Need writing help? I got you bro!

Hey everyone! Just thought I’d share some tips for writing and directing :))

Character Development:

Before you even begin to write, you should have your main characters completely developed and outlined. This will help you out so much in the future and it’s very exciting to create your own unique character with their own unique traits.

First, here’s some tips for developing characters:

  • Give them a name with meaning
    Where did the name originate? Which parent gave them their name? Why did they choose this name? Does the character like their name? Is the name unique or is it more common?

  • Specify the character type
    Is this character a protagonist or an antagonist? Does this character give off good or bad vibes? Is this character a villain or superhero?

  • Outline their personality
    What are some traits and adjectives to describe this character? Is this character serious or laidback? Is this character easy or difficult to get along with? How does this character behave? Describe, describe, describe. Remember that this is your character. Give them traits that stand out to you. If you want them to have a common personality, that’s fine. If you want them to be more unique and special, that’s fine too.

  • Start with some basics
    How old is this character? What is this characters ethnic background, height, shoe size, favorite food, style, sexual orientation, pronouns, zodiac sign, religion, political lean, etc. Include any basic information about your character during this period of outlining.

  • Write their background
    Family members, relationships with family members, pets, home life, traumatic experiences, childhood friends, favorite childhood memory, hometown, etc.

  • Give them flaws
    Nobody is perfect, neither is your character. Search the web for some unique flaws that you may want to give them, or even use some flaws that you have personally!

  • Empty their pockets
    What does this character keep in their pockets? You can tell a lot about a person just by knowing what they carry around with them. Does this character carry medicine? Chapstick? Spare clothes? Headphones? Personal aid? Hygienic aid? Empty those pockets, dude!!

  • Give them small details or quirks
    Some examples would be:
    This character bites their nails.
    This character cracks their joints.
    This character is afraid of the dark.
    This character sleeps without socks on.
    This character bites their lip when they are nervous.

  • Physical Traits
    Describe your character’s body type, hair color, eye color, face shape, jawline, distinguishing marks, hand size, hair type, brow type, muscular build, etc.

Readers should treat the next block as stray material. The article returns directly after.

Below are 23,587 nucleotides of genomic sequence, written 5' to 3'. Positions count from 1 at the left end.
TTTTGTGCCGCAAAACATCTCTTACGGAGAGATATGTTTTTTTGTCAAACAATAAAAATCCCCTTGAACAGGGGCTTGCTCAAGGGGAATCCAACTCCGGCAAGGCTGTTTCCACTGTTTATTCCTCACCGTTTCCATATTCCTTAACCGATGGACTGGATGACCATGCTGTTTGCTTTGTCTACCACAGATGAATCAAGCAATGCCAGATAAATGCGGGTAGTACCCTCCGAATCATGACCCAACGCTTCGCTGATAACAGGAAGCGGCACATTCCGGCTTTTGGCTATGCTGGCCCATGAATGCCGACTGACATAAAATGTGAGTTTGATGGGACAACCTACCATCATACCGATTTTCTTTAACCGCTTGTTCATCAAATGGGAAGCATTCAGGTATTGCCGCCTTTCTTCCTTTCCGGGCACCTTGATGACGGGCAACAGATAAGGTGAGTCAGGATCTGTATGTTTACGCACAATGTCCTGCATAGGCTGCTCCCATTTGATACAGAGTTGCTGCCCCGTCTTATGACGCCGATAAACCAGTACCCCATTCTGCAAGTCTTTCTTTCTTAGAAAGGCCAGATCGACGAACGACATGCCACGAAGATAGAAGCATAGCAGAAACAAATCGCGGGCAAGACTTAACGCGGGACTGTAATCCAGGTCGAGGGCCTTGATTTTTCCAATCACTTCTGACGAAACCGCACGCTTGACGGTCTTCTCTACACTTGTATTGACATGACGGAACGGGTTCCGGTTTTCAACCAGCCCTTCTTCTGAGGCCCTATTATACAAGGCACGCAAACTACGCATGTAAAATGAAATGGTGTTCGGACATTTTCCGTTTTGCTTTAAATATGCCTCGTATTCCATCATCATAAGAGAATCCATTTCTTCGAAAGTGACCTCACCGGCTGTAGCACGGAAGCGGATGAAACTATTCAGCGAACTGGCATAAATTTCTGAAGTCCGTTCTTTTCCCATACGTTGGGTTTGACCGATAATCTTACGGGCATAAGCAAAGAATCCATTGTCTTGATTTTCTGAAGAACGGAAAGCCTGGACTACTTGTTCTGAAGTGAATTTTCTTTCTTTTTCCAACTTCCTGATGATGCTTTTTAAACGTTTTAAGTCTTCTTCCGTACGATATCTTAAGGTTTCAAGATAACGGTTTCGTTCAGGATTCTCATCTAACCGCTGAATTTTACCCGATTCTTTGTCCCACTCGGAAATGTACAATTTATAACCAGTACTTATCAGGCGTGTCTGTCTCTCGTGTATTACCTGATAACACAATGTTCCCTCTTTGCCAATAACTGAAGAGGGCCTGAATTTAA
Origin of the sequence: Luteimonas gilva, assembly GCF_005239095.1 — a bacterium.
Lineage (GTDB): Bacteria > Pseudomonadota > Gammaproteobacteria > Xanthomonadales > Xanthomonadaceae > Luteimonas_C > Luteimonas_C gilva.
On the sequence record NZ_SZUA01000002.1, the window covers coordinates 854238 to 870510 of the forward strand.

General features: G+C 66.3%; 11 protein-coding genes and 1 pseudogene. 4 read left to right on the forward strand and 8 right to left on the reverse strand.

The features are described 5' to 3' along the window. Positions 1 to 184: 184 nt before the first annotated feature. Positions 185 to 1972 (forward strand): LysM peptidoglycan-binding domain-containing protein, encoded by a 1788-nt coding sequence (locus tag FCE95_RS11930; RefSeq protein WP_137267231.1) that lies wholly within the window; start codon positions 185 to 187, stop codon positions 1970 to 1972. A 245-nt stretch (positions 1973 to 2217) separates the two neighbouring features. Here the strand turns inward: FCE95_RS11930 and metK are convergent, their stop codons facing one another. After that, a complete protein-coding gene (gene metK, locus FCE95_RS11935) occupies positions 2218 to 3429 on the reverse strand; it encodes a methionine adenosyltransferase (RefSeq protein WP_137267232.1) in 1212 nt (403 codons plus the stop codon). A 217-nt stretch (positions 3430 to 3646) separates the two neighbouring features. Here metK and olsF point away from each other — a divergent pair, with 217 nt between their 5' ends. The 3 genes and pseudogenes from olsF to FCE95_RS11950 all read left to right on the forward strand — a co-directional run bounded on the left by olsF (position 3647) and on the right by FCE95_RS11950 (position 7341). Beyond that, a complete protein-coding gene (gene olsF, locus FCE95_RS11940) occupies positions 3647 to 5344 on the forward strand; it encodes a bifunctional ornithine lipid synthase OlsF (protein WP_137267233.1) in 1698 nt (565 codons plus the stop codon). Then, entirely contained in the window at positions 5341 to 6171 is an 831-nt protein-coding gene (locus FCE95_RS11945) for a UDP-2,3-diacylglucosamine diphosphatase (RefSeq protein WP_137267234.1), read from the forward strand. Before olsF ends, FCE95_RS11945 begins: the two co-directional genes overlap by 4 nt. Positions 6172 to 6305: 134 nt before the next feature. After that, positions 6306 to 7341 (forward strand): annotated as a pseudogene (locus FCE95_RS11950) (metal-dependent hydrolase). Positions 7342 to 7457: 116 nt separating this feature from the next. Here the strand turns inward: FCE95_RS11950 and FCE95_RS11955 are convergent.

• Psychology
    Eating habits
    Music preferences
    Pet peeves
    Antisocial or social butterfly?
    Sexual preferences

Questions to ask your character:
Where were you born?
What do you do for a living?
What was your life like as a child?
Did your childhood cause any permanent changes in your attitude towards life?
How would you describe yourself?
How would others describe you?
What are you most afraid of?
What is your philosophical take on life?
Do you care for morality? Why or why not?
What do you value most in life?
How do you feel about yourself? Are you satisfied with yourself as a person? Why or why not?
What would break you completely?
What does your family think of you?
Are you a good person? Why or why not?
Are you proud of yourself? Why or why not?
Do you believe in love? Why or why not?
Do you consider yourself stable?
What does wealth mean to you?
How do you feel about sex?
Is sex important to you in a relationship? Why or why not?
What was your last relationship like? Why did it end?
If you found yourself being arrested, what would you have been arrested for? Explain
Have you done or tried drugs? What was your experience with them like?

Character development is a key factor in writing. You may include as many details as you wish to your character, the ones I listed are just some examples and ideas for you to start from.
I recommend recording all your character development information in a google doc or anywhere suitable for you.

Writing tips

Next, we move along to some writing tips that may help you improve your story-telling and overall writing skills.

A few tips for prior to actually writing your story. This information could also go into the development section, but rather the story development part.

  • Have a setting
    Where does this story take place? What year is this story set in? What’s the weather like in this place? What time zone are we in? What’s the population of the set place? Do the characters enjoy living here? Are the characters from this place or are they visiting? How would the main character describe the setting?

  • Know thy enemy
    What is the plot of this story? What is the general conflict? How does the conflict effect the main character? Is the conflict inevitable? Explain, explain, explain!!

  • Have an idea of where to start